We all feel it at some point in life. There comes a time when we are just “done” with our present situation. We go along in life and then one day, it hits us, our sense of discontent is too strong to ignore. We experience discontent in all things small and large. From the service at a local store, to the products we buy, to the relationships we have and the leadership under which we live, each day discontent works in the background like a low grade fever.
It’s a grind. A constant pressure that creates internal stress. So how do we handle it?
When we experience discontent with a burrito, we simply take it back and ask for another. If we don’t like our computer, phone or car then change requires slightly more from us. If our discontent is found in our career, zip code, marriage or faith then change reaches the level of complexity where most people are willing to settle and just live with it.
The stress of big change is more than the discontent itself.
Discontent has a lot to do with personality. What one person finds intolerable, another person is content to accept. Because of this variation between people, many have concluded that discontentment is just our inner whiner, it’s accommodating our inner Veruca Salt. Nobody likes a complainer, so we created nobility around suppressing discontent. Mood is another factor. Our internal resources can allow us to overlook things one day while we take issue with something smaller on another.
How can we trust something so passing or so fickle? We wouldn’t want to be petty, right?
Spirituality and life coaching spend a lot of calories leading people into contented lives. In these frameworks, discontentment is the dark force to be avoided, its the sin above which we must rise if we would be godly people who accomplish big things. I’m not diminishing the wisdom that admonishes us toward contentment with what we have. Scripture says: “Godliness with contentment is great gain” (1 Timothy 6:6). One look a our city dump is a powerful reminder of how our discontent has overcome us in the arena of consumable goods. Discontent can become fuel that takes our selfishness and pride to toxic and destructive levels: its that powerful.
But I’d like to offer another consideration. Discontentment is a portal. Discontentment is an acknowledgement that you can imagine the world slightly better than it presently is. Whether we are talking about tacos or friendships, outfits or spouses, our discontentment is light that illuminates our ability to discern not just good and bad, but better from better still.
Discontentment is a portal both inward and outward.
Inwardly, discontent opens up a moment of sobriety that escapes us otherwise. If you are discontent with your job, you may find yourself sitting in your car before starting work thinking to yourself: “I really don’t want to be here doing this.” Or maybe you are sitting in the moment of discontent and considering all the other things to which you would love to give your time. This isn’t just procrastinating, day dreaming or moping, this is a sacred moment where your life truly hinges in the balance. Discontent is the seed of change. It becomes dreaming and whining when we do nothing about it.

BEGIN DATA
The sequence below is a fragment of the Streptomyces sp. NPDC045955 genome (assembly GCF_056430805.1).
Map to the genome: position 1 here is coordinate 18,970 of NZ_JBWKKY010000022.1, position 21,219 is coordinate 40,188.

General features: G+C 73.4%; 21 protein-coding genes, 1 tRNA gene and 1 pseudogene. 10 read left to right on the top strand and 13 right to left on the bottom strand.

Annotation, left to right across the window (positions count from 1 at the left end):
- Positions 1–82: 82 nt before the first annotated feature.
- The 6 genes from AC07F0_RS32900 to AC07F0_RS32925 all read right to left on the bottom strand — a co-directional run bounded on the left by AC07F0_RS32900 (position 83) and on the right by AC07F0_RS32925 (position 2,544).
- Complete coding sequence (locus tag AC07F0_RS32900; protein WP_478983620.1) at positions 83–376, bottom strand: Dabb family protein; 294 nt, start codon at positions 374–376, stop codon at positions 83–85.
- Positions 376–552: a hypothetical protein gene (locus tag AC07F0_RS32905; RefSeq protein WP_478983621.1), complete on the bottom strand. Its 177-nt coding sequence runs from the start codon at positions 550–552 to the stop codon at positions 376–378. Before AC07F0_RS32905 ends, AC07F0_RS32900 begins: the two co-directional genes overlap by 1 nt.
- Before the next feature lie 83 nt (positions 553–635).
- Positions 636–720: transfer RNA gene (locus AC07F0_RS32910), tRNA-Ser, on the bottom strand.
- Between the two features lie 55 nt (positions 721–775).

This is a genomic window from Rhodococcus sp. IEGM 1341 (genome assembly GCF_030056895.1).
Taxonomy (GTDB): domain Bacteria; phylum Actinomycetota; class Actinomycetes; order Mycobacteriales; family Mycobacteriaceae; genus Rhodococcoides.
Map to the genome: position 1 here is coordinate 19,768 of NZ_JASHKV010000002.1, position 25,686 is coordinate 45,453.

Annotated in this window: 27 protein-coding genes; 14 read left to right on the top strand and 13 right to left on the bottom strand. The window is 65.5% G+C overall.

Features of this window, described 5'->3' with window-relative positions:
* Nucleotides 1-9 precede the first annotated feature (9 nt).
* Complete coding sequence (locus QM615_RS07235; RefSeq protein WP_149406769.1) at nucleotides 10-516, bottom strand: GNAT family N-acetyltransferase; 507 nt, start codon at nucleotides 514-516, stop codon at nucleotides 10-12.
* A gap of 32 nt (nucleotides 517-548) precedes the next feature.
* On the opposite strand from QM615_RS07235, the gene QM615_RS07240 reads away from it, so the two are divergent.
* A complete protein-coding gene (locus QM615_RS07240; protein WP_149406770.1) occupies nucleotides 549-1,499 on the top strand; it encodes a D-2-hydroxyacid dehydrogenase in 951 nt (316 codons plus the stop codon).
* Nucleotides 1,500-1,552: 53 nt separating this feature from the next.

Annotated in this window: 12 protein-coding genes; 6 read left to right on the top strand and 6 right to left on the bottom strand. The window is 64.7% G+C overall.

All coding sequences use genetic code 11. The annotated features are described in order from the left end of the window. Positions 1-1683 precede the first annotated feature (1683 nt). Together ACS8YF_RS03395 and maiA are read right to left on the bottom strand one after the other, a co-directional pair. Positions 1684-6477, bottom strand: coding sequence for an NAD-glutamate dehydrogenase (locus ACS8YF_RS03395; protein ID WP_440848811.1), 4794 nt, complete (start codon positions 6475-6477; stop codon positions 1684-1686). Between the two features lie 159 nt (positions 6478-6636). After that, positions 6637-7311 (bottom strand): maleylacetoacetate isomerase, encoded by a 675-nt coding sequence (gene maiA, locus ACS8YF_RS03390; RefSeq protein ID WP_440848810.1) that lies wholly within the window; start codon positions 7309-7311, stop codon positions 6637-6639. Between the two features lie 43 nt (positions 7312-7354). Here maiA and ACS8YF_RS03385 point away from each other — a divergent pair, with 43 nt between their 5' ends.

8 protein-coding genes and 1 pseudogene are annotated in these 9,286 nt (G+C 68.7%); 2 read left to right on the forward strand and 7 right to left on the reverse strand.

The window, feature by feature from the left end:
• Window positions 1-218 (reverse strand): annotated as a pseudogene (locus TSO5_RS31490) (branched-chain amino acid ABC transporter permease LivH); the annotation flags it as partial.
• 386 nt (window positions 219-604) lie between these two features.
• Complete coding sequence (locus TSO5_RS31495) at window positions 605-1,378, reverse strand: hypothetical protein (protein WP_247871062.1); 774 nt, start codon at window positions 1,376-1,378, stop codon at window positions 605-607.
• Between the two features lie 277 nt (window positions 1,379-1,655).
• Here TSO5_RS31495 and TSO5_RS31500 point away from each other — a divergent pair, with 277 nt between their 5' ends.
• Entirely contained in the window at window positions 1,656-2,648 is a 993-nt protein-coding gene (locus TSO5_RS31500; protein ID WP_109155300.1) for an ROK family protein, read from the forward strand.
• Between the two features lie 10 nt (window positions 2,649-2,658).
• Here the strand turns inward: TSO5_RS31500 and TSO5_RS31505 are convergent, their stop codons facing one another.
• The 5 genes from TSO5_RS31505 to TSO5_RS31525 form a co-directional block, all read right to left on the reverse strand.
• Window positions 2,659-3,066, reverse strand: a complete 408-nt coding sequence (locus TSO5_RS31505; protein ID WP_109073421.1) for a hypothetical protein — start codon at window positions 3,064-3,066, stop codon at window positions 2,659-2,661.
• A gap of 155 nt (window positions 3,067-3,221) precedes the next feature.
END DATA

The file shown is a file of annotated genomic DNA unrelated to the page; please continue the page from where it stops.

This is why we must not ignore our discontent. Especially if this is not the first time discontent has bubbled to the surface. Going inward and exploring our true motivations, our heart’s cry, and life’s biggest wishes are core anchor points to which we need to hitch or life’s winch. If we ignore this vital inward soul work, we have no choice but to forfeit the longings of our heart. This kind of giving up is the kind that is toxic to the soul or true self. The seed grows greater discontent until life becomes our living hell.
Outwardly, our discontent is the moment of change. Right now is the only moment any of us can do anything about. Feel trapped in a relationship, a dead end job, or some kind of overly complex dynamic? Guess what, you’re not trapped. There are always options and discontent forces us to explore them. Some solutions are worse than the discontent, but we will never know unless we explore them. Discontent is the necessary pressure to finally say or externalize what we’ve needed to say for a long time. It’s the moment of truth. It’s the point at which nothing is the same afterwards.
So if we ignore our feelings of discontent, we stifle internal and external change, particularly where we are the change agent. Ignoring our discontent is to abdicate our power to change the world and to play the victim who lacks such power. Yes, our discontent will offend some and even create problems for others and ourselves, but it can only do so because it has the power to initiate real, lasting change.
It takes wisdom and soul work to determine if our discontent is really about our comfort, in which case we would do well to temper it, or if it’s a deeper loss of self, in which case we would do well to hear it out. My best advice is to try not to land on either side of the fence. Recognize that our discontentment has the power to initiate huge change and then harness it for positive growth.
The progress of the world and every soul is birthed at least in part from discontent. It’s the privilege and power of bearing the image of God. It’s part of the dominion mandate to be fruitful and multiply, to turn trees into homes, and sand into silicone. So the next time you are discontent, sit with it, be with it, go deep with it.
What you do next could very well change the world or at least your part of it.